It has been too long since I’ve last written in this blog. I was planning on writing up another opinion/rant post but I realized that there has been a big enough gap from my last post that I should post some updates about my life in general, for those who are interested.
Academically speaking, school has been going well enough so far, much better then last year at least. I’ve been attending my classes regularly and I have yet to reach any serious trouble, although I have been working on midterms a lot this week and last week. I’m also 90% certain that I want to major in Religion. Some of my communication classes have been pretty dry this year but I have yet to take a religion class that wasn’t interesting or engaging. I’ll likely switch communication to my minor now.
Everything is exceeding expectations for me in my first year as a varsity debater. The week before summer started I had a goal setting meeting with Storey to plan what I should try to strive for this debate season. We came to the conclusion that breaking to varsity out rounds would be a good stretch goal for me and a mark of a successful year.
I broke to varsity out-rounds at the second tournament of the year, William and Mary. It was my first time breaking to out-rounds and really changed what I think would be possible this year. Now I’m pretty steadfast on trying to get qualled this year so I don’t have to deal with the Free Seed nonsense that made life difficult last season. I’m also really psyched that I’ve only lost two opposition rounds all semester, one of which was tied speaks and ranks. All I have to do now is find a way to opp every single round at a tournament or write more then two cases and I’ll be as good as gravy.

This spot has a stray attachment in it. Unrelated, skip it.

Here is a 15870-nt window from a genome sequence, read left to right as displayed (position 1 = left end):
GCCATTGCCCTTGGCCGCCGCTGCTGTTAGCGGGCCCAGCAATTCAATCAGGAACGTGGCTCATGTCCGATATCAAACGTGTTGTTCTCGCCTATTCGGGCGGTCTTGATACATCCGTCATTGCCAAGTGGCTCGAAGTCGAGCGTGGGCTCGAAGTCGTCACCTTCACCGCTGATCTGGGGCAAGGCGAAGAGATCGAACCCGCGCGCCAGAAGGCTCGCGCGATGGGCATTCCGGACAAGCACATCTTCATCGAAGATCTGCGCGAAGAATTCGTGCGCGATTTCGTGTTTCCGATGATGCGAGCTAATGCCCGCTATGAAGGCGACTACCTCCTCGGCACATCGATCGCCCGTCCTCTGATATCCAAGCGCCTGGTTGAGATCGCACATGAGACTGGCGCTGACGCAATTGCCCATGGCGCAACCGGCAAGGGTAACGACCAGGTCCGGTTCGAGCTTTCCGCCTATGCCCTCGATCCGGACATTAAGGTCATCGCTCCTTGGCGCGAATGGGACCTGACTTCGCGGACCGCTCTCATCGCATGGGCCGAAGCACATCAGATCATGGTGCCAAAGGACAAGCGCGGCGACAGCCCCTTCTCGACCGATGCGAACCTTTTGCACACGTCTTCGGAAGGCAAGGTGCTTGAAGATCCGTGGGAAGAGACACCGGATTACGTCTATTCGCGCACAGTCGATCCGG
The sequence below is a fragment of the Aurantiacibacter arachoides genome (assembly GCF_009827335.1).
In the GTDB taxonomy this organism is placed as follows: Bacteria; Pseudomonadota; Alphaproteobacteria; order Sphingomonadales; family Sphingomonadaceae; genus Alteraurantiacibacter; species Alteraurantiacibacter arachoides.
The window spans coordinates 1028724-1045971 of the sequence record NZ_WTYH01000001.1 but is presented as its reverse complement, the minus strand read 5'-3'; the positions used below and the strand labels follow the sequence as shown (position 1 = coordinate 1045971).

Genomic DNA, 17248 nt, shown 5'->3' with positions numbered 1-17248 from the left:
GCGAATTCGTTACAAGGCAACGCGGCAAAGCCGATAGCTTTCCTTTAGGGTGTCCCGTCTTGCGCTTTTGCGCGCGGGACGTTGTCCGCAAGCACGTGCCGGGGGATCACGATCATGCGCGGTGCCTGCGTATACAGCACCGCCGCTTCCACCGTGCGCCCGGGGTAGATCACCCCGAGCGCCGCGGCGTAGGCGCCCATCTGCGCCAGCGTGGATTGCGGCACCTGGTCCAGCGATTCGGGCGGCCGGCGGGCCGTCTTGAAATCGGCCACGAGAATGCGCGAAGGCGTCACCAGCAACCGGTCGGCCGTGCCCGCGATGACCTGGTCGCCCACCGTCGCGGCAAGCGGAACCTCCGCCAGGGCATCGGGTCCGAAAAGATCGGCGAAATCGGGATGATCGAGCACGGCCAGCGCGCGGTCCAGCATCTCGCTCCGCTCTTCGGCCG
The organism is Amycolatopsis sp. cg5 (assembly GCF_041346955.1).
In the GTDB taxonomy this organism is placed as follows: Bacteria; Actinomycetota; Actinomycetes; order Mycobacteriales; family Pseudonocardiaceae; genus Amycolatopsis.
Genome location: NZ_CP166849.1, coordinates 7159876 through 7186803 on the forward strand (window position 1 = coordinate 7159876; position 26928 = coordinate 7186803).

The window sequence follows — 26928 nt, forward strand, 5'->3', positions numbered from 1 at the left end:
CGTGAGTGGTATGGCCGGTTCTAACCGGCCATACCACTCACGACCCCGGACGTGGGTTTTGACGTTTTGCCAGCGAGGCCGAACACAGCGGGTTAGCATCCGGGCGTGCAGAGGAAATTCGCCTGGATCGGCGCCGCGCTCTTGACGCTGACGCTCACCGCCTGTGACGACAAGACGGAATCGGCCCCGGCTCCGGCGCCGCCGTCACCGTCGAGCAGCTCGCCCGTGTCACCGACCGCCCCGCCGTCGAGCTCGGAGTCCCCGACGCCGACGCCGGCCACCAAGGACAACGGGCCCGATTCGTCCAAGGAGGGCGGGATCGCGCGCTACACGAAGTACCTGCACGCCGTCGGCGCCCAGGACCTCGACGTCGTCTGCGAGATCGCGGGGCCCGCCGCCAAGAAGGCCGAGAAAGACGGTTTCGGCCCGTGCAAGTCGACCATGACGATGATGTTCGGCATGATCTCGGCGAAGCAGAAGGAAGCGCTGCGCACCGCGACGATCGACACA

While I haven’t found a girlfriend yet, I feel a lot less depressed about it then I did over the summer. Now, that doesn’t mean it doesn’t still bum me out, but everything feels much better then it did. Part of that is because the school year has started up and I’ve been spending a lot of my time hanging out with friends instead of stewing at home by myself. But I think a larger part of it is because I feel I really am on the brink of entering a relationship soon. I don’t know the specific how, when, or where but I feel I’ve grown enough as a person that I can have some amount of control on how my life is heading and how to at least point in the general direction of what I want. I also feel much more confident socially. This is important because before I thought one of the reasons I was never in a relationship was because I lacked certain social skills or graces. Now I’ve developed new social confidence and was reassured by good friends that I’m not as undesirable to be around as I had made up in my mind.
While my life is far from perfect or what I want right now, it at least feels like it’s making gradual upward momentum.
I haven’t posted in a while and it’s been nagging at me bad. Whenever I write a blog post I try to make each one a new insight into either my feelings or opinions. But lately the only thing that’s been on my mind is the exact same things I wrote about my posts “Something is Missing” and “Endless Summer”. I didn’t want to fill the blog with redundancy but it occurred to me that the redundancy and stagnancy of my situation could be an original topic all its own.